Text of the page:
Focus: Hillary Clinton - May 14, 2015


Federal judge gives State Department until September to hand over Clinton documents to Citizens United (VIDEO) - Daily Mail


Hillary Clinton email case reopened by federal judge following joint request by the State Department and Judicial Watch - Washington Times


State Department blames FOIA backlog on Hillary Clinton - WashingtonExaminer.com


Judicial Watch Statment: Federal Court Reopens State Dept FOIA Lawsuit - Judicial Watch


VIDEO: Judicial Watch’s Tom Fitton on The Dana Show: Reopened FOIA Lawsuit About Clinton Emails - YouTube


Government grants to the Clinton Foundation during Hillary's tenure as secretary of state have still not been publicly disclosed - Reuters


State Dept OK'd Bill Clinton speech requests within days in a short email: 'We have no objection’, that earned him nearly $50 million - Newsday


Clinton facing new ethics questions on role in Boeing deal, after landing a $3.7 billion deal company donated $900,000 to Clinton Foundation and $250,000 for Bill Clinton’s speech - Fox News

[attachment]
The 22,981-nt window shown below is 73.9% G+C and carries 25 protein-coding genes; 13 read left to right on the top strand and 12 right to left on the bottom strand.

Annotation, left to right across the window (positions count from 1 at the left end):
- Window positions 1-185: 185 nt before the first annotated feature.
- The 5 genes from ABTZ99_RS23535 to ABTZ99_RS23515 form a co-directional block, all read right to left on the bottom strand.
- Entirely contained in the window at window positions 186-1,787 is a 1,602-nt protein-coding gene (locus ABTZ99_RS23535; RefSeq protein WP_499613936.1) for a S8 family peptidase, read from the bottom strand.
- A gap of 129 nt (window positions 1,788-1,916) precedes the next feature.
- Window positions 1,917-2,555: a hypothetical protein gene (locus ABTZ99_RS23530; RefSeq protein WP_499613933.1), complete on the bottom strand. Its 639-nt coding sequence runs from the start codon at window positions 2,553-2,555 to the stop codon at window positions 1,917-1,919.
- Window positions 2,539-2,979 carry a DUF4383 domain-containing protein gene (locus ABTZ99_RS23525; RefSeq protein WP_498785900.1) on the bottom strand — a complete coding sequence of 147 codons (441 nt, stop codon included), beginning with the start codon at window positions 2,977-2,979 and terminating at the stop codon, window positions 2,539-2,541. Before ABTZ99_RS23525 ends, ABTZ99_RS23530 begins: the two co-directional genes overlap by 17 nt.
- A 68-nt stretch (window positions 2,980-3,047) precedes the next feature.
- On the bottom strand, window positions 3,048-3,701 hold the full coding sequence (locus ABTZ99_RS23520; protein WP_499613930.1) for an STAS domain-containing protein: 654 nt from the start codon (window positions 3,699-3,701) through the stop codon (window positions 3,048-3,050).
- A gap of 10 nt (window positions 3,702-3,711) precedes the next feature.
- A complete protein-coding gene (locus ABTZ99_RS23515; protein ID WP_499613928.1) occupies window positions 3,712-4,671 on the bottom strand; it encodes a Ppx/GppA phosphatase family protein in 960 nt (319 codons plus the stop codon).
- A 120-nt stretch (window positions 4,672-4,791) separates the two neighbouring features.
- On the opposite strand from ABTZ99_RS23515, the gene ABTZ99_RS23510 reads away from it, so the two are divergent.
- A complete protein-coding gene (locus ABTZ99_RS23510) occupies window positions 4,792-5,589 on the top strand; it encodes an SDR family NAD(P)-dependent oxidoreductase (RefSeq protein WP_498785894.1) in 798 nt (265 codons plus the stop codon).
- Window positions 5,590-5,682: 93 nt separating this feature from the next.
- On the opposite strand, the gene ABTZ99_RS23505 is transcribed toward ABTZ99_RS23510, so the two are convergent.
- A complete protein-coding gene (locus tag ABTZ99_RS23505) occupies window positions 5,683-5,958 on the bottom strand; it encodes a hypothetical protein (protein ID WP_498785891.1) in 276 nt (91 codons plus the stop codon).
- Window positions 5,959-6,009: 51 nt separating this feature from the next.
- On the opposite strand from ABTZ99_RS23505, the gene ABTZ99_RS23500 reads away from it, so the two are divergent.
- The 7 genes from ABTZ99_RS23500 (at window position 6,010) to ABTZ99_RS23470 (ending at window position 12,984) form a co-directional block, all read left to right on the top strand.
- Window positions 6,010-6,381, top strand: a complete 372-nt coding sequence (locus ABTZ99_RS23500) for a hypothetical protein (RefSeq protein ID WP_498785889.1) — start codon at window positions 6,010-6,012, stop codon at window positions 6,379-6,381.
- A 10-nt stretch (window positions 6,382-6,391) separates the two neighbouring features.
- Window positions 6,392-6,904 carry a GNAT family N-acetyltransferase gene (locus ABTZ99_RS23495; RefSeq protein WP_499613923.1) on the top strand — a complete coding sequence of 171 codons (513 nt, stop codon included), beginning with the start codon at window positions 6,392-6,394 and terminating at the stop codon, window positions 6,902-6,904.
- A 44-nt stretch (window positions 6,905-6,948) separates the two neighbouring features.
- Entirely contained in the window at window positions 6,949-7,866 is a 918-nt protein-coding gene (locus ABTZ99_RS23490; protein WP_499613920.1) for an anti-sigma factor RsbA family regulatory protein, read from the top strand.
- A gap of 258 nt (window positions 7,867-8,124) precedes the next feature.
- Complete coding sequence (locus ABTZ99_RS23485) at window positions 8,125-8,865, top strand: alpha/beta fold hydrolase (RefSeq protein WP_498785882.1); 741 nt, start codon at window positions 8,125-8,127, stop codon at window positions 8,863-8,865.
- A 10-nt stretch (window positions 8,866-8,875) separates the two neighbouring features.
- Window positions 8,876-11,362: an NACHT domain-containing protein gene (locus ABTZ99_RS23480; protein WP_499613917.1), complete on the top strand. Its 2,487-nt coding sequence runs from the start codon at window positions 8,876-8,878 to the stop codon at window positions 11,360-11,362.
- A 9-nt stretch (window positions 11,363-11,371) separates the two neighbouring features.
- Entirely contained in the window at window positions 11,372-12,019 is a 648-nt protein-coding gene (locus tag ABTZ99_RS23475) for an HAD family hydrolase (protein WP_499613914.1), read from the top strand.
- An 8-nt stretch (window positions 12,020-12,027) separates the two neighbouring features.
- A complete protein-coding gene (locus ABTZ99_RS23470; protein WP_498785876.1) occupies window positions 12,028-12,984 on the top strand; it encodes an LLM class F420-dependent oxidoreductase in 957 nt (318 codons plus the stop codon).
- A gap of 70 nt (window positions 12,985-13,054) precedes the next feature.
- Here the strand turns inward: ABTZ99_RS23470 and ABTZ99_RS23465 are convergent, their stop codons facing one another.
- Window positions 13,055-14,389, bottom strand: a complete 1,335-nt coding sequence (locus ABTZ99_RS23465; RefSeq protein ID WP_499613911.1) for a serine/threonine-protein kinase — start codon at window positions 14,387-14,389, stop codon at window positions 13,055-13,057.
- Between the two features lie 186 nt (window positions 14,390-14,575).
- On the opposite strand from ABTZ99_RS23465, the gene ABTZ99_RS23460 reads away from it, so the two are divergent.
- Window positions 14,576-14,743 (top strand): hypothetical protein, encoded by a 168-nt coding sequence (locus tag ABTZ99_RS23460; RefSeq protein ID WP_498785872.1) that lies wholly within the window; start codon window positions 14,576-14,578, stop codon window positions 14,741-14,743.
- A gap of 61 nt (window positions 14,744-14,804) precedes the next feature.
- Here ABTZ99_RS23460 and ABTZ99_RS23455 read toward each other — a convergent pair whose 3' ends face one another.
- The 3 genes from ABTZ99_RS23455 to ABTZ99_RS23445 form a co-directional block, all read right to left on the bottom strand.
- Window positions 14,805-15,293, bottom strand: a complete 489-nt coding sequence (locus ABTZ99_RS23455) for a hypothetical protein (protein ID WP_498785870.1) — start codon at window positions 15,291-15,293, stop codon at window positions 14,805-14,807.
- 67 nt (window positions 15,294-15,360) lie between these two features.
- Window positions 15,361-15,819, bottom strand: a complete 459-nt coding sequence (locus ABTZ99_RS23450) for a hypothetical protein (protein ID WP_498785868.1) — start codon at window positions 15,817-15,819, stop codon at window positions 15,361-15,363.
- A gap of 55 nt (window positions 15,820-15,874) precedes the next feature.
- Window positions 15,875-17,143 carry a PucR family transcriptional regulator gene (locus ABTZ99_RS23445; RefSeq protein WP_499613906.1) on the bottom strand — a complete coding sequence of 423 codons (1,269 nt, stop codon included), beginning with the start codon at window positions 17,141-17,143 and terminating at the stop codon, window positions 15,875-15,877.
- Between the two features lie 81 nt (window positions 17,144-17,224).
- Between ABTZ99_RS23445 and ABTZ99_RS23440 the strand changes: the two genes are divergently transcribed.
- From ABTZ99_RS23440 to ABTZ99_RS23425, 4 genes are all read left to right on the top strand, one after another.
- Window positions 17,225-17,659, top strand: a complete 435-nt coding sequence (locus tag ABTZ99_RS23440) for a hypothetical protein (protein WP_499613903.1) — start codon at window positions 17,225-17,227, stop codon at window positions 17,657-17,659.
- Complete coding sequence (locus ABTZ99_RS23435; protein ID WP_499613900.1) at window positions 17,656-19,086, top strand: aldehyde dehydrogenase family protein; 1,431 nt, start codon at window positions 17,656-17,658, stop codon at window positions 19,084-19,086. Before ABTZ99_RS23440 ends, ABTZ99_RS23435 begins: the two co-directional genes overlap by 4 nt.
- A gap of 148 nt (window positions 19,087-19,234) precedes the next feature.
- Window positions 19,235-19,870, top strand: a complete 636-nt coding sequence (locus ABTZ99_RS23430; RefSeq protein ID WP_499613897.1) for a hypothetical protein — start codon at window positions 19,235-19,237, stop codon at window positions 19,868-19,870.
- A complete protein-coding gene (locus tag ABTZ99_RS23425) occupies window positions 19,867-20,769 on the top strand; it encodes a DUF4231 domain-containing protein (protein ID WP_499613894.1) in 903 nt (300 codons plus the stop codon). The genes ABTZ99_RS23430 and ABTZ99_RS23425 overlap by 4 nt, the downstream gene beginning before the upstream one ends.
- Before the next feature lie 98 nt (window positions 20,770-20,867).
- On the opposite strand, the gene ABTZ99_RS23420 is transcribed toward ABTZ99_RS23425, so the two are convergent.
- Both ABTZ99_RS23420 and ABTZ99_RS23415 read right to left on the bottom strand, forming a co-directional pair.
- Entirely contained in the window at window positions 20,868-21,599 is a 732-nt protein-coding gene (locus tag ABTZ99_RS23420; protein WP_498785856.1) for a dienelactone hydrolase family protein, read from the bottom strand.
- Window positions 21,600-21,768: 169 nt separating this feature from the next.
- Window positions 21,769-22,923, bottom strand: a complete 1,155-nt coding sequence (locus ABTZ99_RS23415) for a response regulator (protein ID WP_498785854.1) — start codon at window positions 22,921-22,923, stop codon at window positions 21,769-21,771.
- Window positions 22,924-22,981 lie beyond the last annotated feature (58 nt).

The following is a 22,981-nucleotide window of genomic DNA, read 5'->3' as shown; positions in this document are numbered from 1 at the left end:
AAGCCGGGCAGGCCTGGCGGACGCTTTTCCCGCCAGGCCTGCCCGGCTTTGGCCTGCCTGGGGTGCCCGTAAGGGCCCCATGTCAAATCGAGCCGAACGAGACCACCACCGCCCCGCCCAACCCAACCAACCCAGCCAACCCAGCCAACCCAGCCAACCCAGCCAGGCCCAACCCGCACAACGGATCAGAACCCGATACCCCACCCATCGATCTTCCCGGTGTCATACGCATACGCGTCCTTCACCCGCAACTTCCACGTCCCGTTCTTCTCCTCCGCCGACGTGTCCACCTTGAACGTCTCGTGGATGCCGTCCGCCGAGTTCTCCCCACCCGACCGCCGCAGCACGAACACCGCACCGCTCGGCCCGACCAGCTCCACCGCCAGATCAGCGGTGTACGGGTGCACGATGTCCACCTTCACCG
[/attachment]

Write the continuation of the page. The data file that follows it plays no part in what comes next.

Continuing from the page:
VIDEO: New ethical questions about Clinton's role in Boeing deal - Fox News


Clinton's Chevron ties, oil company that stood to lose billions in an environmental lawsuit funneled donations to the Clinton Foundation while it lobbied the State Department - Washington Examiner


Devastating Timeline Reveals the Transfer of Half of U.S. Uranium Output to Russia as Hillary Clinton's Foundation Bags $145 Million - Breitbart


Report: Top H-1B Outsourcing Firm Paid Bill Clinton $260K for Speech During Hillary's Tenure at State Dept - Breitbart


Why Is an Israeli-American Billionaire Pouring Millions into the Clinton Foundation? - National Review Online


Foreign donors pledge new support for Clinton Foundation efforts during a conference in Morocco - WashingtonExaminer.com


While Hillary Clinton Refuses to Answer Questions About the Clinton Foundation’s Foreign Donors, Bill Clinton Hobnobs with Saudi Royalty in Morocco - Washington Free Beacon


WSJ: Clinton Foundation’s explanation for why it was divided into three, legally separate tax-exempt organizations is “misleading and false” - wnd.com

 

Rep. Blackburn to IRS: Investigate Clinton Foundation Tax Status - Breitbart


Wall Street analyst: ‘Shut down Clinton Foundation’ - wnd.com


The Clintons vs. a Charity Watchdog, they wanted Charity Navigator to remove the foundation from a watch list — NYMag